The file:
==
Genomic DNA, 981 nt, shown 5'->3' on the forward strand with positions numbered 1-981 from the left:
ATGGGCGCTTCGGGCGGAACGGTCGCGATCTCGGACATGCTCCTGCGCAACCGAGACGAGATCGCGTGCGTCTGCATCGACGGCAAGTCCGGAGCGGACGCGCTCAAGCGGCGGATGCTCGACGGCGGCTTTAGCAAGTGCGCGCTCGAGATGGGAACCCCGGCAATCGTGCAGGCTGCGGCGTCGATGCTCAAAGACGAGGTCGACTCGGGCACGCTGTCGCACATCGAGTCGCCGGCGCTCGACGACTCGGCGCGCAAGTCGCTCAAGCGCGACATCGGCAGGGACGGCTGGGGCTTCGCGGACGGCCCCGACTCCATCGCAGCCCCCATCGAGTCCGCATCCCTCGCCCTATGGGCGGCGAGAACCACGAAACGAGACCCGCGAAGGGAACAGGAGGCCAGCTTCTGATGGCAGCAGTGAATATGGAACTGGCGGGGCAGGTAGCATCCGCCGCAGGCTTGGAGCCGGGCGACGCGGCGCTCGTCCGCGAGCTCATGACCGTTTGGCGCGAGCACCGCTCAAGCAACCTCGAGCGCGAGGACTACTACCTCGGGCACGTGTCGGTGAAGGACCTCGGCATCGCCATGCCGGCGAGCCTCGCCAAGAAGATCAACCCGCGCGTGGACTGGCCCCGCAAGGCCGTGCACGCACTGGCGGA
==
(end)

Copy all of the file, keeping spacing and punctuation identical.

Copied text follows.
Genomic DNA, 981 nt, shown 5'->3' on the forward strand with positions numbered 1-981 from the left:
ATGGGCGCTTCGGGCGGAACGGTCGCGATCTCGGACATGCTCCTGCGCAACCGAGACGAGATCGCGTGCGTCTGCATCGACGGCAAGTCCGGAGCGGACGCGCTCAAGCGGCGGATGCTCGACGGCGGCTTTAGCAAGTGCGCGCTCGAGATGGGAACCCCGGCAATCGTGCAGGCTGCGGCGTCGATGCTCAAAGACGAGGTCGACTCGGGCACGCTGTCGCACATCGAGTCGCCGGCGCTCGACGACTCGGCGCGCAAGTCGCTCAAGCGCGACATCGGCAGGGACGGCTGGGGCTTCGCGGACGGCCCCGACTCCATCGCAGCCCCCATCGAGTCCGCATCCCTCGCCCTATGGGCGGCGAGAACCACGAAACGAGACCCGCGAAGGGAACAGGAGGCCAGCTTCTGATGGCAGCAGTGAATATGGAACTGGCGGGGCAGGTAGCATCCGCCGCAGGCTTGGAGCCGGGCGACGCGGCGCTCGTCCGCGAGCTCATGACCGTTTGGCGCGAGCACCGCTCAAGCAACCTCGAGCGCGAGGACTACTACCTCGGGCACGTGTCGGTGAAGGACCTCGGCATCGCCATGCCGGCGAGCCTCGCCAAGAAGATCAACCCGCGCGTGGACTGGCCCCGCAAGGCCGTGCACGCACTGGCGGA